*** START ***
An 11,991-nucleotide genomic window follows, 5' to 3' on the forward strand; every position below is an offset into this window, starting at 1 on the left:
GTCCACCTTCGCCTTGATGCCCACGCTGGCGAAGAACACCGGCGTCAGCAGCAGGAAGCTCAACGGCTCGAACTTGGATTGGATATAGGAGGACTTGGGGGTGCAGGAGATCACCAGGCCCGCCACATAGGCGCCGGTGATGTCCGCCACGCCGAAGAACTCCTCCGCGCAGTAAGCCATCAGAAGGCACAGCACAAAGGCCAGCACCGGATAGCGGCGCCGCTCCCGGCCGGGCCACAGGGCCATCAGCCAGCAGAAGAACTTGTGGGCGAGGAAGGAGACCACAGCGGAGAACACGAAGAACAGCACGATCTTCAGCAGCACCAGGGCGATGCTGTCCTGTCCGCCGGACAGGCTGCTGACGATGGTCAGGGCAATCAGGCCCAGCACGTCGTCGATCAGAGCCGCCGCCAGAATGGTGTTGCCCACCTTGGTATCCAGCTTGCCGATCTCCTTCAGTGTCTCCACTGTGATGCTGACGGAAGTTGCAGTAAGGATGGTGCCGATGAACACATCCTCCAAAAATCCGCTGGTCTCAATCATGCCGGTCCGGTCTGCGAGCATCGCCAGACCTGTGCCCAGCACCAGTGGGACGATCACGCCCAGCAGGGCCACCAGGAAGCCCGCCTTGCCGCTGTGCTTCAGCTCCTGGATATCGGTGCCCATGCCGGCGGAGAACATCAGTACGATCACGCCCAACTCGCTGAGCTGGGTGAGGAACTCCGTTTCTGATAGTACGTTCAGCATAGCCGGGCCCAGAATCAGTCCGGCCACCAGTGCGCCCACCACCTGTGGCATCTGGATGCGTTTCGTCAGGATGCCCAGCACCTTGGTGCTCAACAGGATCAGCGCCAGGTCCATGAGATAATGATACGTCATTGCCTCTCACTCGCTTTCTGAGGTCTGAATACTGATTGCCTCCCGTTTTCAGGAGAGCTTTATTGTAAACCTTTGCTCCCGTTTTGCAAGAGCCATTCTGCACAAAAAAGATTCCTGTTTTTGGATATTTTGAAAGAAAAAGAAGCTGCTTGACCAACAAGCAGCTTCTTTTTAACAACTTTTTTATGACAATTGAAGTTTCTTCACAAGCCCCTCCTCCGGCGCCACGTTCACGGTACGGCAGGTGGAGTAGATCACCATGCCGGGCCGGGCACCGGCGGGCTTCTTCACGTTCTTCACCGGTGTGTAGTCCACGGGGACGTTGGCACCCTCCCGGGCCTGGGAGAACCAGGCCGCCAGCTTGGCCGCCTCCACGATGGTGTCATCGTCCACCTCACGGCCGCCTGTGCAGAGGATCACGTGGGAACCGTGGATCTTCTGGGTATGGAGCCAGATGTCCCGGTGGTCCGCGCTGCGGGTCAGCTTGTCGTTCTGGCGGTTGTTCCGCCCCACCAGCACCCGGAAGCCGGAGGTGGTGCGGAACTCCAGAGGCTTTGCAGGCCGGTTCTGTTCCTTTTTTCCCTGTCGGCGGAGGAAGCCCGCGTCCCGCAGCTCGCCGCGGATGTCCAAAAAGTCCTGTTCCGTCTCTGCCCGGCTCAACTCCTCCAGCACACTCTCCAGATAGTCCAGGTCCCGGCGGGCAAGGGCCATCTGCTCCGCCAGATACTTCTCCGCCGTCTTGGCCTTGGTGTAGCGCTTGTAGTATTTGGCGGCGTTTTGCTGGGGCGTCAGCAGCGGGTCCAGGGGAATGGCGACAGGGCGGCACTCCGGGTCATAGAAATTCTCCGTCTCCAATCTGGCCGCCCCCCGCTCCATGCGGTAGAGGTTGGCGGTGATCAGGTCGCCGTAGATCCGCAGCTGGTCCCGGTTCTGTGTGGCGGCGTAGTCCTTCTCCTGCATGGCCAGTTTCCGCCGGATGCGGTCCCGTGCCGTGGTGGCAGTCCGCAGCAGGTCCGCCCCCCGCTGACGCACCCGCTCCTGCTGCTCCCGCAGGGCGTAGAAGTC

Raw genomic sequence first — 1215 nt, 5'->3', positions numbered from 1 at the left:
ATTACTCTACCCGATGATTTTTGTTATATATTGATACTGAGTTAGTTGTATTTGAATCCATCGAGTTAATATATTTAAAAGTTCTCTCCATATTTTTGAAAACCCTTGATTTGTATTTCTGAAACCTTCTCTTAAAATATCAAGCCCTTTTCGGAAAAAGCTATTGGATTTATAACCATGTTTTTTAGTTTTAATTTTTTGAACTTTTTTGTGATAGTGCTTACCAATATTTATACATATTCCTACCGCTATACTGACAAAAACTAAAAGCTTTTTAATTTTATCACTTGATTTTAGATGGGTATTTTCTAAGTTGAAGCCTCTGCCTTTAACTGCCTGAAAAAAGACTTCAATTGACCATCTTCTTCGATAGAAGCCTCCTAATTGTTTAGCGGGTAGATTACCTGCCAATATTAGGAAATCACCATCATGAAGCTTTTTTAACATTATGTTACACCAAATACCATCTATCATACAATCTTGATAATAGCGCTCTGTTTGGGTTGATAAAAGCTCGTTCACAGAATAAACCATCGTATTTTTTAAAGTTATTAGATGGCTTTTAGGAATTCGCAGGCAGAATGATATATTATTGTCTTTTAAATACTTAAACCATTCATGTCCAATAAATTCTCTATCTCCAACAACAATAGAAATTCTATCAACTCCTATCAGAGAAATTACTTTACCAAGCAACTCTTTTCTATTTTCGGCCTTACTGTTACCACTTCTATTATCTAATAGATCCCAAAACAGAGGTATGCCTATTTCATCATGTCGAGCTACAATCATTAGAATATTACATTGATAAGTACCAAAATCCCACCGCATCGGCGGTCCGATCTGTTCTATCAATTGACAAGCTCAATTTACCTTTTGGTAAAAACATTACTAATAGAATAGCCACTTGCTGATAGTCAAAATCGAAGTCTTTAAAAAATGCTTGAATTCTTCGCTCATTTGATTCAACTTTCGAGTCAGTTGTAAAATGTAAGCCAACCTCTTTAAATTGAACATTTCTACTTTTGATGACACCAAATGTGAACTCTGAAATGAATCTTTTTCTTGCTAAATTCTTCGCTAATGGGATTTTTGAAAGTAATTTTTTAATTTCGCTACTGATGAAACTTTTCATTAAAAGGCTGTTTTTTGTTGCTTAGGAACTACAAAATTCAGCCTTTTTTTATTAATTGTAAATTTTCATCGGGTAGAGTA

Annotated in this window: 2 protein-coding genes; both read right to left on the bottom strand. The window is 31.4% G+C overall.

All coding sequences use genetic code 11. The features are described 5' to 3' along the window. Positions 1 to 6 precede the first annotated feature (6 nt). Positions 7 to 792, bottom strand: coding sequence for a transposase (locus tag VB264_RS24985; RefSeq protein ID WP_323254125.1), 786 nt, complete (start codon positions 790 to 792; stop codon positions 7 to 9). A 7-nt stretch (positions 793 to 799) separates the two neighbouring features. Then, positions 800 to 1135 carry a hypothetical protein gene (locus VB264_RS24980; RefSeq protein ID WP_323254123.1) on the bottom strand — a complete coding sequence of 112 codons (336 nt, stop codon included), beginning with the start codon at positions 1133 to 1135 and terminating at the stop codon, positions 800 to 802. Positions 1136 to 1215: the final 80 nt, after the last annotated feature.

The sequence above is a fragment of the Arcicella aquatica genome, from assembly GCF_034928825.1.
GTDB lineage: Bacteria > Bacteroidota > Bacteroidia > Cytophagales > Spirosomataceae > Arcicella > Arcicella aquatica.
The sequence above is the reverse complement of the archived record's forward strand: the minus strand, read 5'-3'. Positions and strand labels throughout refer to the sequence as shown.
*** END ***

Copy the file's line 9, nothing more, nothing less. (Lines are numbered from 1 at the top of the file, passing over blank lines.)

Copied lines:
The sequence above is the reverse complement of the archived record's forward strand: the minus strand, read 5'-3'. Positions and strand labels throughout refer to the sequence as shown.